How to Name Your Smarthome Devices for Better Voice Control

A Google home, Echo Spot, Smart Bulb and Smart Plug

The Smarthomes are still not very smart and the voice assistants do not really understand you. Beyond the use of groups, you need to name your devices carefully to avoid overlapping, difficult-to-remember names and confusion for you and your voice assistant.

Similar device names introduce confusion of commands

Have you ever asked Alexa or Google to turn off the light in the living room to repeatedly ask what device you want to turn off? You can try to state better or be more precise, just to be frustrated, because Google and Alexa do not understand what you want.

Usually, the problem is you. If you've named a "Smart Plug Study", a Smart Bulb "Study" and a "Smart Switch Study", your voice assistant does not understand which device to turn off. You can solve some of these problems by creating groups. But it's also useful to follow some basic rules for naming your smart devices.

Plus, naming your smart devices early on saves you from having to relearn those names when you have to change things.

Name Groups After Rooms or Goals

Alexa app with groups named Basement, Christmas and Kitchen

The most important names for your smarthome are the names of your groups. If you do not group the devices at home, you should be. You will accomplish more with fewer words and you will have less to remember. Both Google and Amazon have facilitated the creation of groups, and the sooner you do it, the better.

A good strategy is to name your groups based on the room they are in. A group of appliances in your living room should be named Living Room, a group for your study should be called Study, etc. The exception is for groups of items not related to a specific part. In this case, you must use their purpose for the name.

For example, if all your Christmas lights are plugged into smart outlets, put them in a group named Christmas. You will tell your voice assistant to "turn off Christmas" when you want to control the group.

This also applies even if the devices are in the same room as others, but you want to control them separately. For example, behind your TV, you may have a lamp or polarization light that you do not want to turn off with other devices in the room. In this case, leave these devices out of the main group and put them in their own group if you need them.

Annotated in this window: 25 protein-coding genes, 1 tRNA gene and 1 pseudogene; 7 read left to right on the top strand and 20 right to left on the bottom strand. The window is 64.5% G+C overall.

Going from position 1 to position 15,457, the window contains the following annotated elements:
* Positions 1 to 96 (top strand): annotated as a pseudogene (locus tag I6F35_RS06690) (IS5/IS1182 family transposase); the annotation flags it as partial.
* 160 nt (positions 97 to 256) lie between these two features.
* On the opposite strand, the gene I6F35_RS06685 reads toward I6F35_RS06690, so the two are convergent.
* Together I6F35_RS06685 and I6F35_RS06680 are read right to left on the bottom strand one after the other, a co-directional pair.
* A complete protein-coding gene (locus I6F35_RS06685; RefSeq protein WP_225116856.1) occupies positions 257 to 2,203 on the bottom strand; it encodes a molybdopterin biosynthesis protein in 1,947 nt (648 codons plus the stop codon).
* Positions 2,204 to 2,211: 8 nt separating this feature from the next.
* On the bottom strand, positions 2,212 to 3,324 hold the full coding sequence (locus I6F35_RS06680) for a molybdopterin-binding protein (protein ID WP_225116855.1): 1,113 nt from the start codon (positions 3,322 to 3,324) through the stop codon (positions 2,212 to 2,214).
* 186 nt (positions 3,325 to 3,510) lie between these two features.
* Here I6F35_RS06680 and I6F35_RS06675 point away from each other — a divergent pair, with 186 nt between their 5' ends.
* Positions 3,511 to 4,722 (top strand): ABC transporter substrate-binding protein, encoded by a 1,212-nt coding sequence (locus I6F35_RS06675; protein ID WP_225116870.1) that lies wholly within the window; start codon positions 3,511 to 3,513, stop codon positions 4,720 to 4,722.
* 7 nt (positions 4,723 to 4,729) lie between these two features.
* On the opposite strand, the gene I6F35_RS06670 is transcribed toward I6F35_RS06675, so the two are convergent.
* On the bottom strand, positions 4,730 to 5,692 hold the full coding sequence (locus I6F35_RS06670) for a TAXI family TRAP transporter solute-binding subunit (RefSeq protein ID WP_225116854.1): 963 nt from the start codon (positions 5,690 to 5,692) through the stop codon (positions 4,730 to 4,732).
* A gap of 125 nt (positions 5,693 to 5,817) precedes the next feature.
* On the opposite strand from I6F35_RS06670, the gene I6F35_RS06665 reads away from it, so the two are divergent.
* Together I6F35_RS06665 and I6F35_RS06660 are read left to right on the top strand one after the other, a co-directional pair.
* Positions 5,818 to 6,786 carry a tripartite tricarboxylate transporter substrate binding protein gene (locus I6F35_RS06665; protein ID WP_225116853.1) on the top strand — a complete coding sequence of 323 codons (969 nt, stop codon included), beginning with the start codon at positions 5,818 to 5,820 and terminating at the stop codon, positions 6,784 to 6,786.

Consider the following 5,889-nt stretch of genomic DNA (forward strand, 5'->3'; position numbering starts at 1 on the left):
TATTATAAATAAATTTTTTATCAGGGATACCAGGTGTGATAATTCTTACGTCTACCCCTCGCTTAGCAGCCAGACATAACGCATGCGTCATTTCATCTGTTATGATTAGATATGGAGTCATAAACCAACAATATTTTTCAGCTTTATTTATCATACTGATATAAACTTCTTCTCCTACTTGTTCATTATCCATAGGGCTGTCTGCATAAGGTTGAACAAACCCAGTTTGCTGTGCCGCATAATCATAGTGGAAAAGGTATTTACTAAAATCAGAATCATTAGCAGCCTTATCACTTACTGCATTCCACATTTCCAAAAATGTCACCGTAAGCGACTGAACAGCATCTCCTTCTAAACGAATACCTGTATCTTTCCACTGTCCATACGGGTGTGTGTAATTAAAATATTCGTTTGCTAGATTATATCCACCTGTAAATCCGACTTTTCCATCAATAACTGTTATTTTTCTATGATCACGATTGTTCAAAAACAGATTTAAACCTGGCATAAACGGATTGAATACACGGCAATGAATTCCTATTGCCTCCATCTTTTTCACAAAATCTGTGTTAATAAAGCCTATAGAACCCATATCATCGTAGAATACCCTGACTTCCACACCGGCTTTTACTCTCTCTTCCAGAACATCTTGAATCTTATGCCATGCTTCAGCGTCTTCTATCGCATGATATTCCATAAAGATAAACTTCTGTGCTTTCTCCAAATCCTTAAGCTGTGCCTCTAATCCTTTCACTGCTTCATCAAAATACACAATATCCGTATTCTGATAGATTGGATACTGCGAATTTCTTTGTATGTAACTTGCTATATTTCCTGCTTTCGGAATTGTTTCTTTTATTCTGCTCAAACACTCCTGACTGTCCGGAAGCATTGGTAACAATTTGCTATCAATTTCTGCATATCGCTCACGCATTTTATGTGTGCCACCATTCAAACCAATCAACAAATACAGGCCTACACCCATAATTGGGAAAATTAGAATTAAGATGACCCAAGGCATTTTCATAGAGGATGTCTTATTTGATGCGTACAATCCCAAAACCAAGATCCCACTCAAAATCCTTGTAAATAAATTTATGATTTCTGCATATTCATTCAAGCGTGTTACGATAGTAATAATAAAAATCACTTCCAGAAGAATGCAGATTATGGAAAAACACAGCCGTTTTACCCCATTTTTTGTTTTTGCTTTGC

RELATED: Want a better Smarthome voice control? Use groups

Always use unique names for your devices

Once the groups are eliminated, it's time to worry about naming the devices. The worst thing to do is to use the same name for different devices. If you name a smart lamp and a smart "study" switch, your voice assistant gets confused when you say "turn off the study". He does not know what device you are talking about.

Voice assistants need a way to differentiate devices. To do this, you can name the devices by their location in the room or by assigning them the name of the room followed by a number.

Name similar devices for their location in a room

Alexa app with lights named Fireplace, Playstation and Window

You must name most devices based on their physical location in the room. This applies especially to smart lights because you probably have several in a room. If you have a smart lamp called "fireplace" and another lamp called "window", you will have a better chance of remembering their unique names. This is especially important when you want to control individual devices, such as light above or across the room from your TV.

Keep in mind that when you control individual devices, it's not only important for your voice assistant to understand which smart item you're referring to. It is also important to be able to easily remember the name to use.

If you can look at the location of a device and easily remember its name, it will make things easier. If the name of the place itself will not work, try something associated with that place. For example, we named a light close to our "PlayStation" home entertainment center because the TV itself is voice controlled, but that's not the case with PlayStation. The most obvious name is taken, but we have always found a unique name for our devices.

Add numbers when individual control is useless

Google App with appliances named Christmas 1 at Christmas 10

Sometimes you do not need to control all the smart things in a room or group. If you have three ceiling lights in the kitchen controlled by a single switch, it is unlikely that you turn on one or two people to the voice. Likewise, if you have all your outdoor Christmas lights on a smart plug, you probably will not turn them on one by one. The best thing to do is to name them sequentially after their associated group. For kitchen lighting, this could be Kitchen 1, Kitchen 2, Kitchen 3. For Christmas lights, you can name them Christmas 1, Christmas 2, Christmas 3, etc.

In the rare cases where you only want to control one smart device, Google and Alexa can still handle that. The main goal here is to identify the devices more easily when you group them together. After that, you will control them by their group name. And you will not spend much time thinking about a unique name. The number in the name is always necessary. This avoids the confusion of your voice assistant asking "which kitchen are you talking about?

These simple guidelines are a powerful way to improve your work. Voice assistants still have trouble understanding each other and may stumble. We humans are rather forgetful. These tips will help your voice assistant understand you better and better remember things to say.

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